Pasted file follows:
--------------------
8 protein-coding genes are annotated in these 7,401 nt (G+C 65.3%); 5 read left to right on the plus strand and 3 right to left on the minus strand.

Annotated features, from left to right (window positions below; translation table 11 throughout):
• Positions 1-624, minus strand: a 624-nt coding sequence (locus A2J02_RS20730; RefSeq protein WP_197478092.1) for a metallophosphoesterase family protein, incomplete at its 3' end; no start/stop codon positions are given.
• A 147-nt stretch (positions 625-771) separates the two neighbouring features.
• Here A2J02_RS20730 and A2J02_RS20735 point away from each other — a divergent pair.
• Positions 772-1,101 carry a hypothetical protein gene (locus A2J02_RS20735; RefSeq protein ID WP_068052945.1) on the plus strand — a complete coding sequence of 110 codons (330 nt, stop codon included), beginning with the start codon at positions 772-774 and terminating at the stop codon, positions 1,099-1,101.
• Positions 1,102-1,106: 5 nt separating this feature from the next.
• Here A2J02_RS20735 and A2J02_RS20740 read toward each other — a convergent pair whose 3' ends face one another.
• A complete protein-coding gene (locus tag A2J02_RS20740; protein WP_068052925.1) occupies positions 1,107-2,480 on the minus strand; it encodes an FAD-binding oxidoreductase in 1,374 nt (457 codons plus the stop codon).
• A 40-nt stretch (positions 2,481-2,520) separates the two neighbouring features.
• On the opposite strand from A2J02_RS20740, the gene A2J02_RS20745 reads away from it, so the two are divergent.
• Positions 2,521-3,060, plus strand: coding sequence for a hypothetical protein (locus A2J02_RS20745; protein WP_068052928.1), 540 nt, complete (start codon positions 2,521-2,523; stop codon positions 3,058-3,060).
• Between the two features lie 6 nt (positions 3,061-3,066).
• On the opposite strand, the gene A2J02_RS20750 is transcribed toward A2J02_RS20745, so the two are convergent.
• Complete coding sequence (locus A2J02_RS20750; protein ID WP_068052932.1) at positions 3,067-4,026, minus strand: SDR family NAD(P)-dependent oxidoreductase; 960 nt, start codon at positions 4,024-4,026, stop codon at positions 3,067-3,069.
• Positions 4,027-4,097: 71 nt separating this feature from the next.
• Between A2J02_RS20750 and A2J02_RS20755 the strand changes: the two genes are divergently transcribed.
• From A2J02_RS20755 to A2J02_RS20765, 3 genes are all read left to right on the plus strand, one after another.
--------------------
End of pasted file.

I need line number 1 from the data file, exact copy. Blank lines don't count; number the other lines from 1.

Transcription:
8 protein-coding genes are annotated in these 7,401 nt (G+C 65.3%); 5 read left to right on the plus strand and 3 right to left on the minus strand.